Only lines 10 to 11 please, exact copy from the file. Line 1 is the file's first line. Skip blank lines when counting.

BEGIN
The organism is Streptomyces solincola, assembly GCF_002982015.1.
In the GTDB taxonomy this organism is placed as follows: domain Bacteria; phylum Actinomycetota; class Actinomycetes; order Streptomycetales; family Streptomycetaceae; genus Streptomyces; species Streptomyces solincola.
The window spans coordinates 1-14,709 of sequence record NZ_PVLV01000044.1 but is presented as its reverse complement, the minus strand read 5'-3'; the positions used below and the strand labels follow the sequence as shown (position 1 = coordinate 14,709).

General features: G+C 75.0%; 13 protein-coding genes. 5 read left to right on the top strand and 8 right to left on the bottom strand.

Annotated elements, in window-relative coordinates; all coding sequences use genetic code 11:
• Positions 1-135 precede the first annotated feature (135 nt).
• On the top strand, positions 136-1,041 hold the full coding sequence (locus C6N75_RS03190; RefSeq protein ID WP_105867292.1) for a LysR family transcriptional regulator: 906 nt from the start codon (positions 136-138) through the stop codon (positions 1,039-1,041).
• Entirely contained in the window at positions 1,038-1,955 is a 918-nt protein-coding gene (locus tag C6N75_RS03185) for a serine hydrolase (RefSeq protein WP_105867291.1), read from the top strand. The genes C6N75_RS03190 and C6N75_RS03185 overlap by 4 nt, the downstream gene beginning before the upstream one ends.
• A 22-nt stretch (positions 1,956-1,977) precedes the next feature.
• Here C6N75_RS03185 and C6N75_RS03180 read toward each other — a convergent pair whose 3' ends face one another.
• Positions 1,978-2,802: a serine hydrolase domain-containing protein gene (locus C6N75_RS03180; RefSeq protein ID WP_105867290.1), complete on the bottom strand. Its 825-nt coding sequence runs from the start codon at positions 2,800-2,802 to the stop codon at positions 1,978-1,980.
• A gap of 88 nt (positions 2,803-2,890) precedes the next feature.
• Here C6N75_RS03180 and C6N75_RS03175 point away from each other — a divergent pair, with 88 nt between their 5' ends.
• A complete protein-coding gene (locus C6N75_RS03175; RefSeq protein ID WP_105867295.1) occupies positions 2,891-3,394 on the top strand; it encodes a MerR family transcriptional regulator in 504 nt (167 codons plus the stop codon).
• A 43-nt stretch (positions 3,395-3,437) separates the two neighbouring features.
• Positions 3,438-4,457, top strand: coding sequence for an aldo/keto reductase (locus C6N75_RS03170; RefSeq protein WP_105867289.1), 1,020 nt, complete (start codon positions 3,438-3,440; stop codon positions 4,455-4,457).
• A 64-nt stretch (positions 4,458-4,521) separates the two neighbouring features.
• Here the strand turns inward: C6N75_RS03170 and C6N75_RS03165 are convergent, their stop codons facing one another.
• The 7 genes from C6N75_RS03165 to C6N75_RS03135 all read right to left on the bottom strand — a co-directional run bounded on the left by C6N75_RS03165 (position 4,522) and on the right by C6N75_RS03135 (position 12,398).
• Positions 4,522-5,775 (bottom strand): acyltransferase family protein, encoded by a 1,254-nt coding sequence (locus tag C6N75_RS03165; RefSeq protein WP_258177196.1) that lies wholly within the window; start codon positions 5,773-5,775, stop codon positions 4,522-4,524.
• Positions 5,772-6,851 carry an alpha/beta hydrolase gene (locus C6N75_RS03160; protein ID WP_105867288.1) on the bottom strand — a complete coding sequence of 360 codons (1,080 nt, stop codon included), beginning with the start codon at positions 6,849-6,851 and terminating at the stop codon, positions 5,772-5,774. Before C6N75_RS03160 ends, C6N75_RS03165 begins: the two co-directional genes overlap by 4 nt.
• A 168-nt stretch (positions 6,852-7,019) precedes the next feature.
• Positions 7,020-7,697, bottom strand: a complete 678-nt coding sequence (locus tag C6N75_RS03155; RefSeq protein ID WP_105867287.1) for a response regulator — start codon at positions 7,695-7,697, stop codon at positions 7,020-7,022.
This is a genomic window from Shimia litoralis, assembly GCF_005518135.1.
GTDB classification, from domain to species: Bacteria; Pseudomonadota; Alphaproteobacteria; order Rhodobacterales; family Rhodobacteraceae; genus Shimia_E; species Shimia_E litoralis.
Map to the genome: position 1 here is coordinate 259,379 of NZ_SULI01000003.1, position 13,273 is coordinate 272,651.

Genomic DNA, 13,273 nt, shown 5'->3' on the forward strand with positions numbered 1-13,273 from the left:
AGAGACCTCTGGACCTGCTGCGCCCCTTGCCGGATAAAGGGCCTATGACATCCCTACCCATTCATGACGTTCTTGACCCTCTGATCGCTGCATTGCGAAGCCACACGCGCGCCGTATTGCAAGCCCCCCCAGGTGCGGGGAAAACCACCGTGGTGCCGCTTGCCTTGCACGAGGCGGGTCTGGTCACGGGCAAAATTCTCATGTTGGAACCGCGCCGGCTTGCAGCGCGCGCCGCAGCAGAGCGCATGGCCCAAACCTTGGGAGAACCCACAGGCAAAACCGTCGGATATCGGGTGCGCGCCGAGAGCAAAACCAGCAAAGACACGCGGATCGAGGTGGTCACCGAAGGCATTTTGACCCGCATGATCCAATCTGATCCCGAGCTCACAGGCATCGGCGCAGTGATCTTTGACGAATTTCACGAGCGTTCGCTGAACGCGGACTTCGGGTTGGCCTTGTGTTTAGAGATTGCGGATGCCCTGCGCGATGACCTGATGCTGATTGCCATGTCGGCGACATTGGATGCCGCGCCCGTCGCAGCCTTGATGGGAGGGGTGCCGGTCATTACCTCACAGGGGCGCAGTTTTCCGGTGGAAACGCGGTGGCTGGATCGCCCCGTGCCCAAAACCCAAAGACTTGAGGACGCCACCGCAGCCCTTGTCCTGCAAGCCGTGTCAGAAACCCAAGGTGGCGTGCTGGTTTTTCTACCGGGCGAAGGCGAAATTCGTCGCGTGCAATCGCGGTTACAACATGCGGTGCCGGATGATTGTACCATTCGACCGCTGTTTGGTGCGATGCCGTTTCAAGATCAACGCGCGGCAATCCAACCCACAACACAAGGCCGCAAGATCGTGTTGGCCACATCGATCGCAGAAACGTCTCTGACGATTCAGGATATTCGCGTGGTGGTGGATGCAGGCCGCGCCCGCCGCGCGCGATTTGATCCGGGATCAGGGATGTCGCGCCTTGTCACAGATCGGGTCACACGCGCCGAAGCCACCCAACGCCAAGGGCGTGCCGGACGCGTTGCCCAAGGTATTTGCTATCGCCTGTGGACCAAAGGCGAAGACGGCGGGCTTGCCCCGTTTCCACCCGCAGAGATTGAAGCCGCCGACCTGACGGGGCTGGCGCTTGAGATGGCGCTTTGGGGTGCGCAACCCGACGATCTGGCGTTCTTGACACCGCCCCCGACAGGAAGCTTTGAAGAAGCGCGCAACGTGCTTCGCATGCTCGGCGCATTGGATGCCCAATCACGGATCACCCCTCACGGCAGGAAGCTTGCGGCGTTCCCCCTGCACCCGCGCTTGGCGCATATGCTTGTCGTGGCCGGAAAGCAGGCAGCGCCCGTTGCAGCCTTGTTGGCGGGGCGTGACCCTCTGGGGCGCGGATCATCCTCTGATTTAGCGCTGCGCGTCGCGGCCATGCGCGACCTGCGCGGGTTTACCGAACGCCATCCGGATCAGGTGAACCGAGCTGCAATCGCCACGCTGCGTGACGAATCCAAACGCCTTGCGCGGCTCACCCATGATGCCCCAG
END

• Here C6N75_RS03185 and C6N75_RS03180 read toward each other — a convergent pair whose 3' ends face one another.
• Positions 1,978-2,802: a serine hydrolase domain-containing protein gene (locus C6N75_RS03180; RefSeq protein ID WP_105867290.1), complete on the bottom strand. Its 825-nt coding sequence runs from the start codon at positions 2,800-2,802 to the stop codon at positions 1,978-1,980.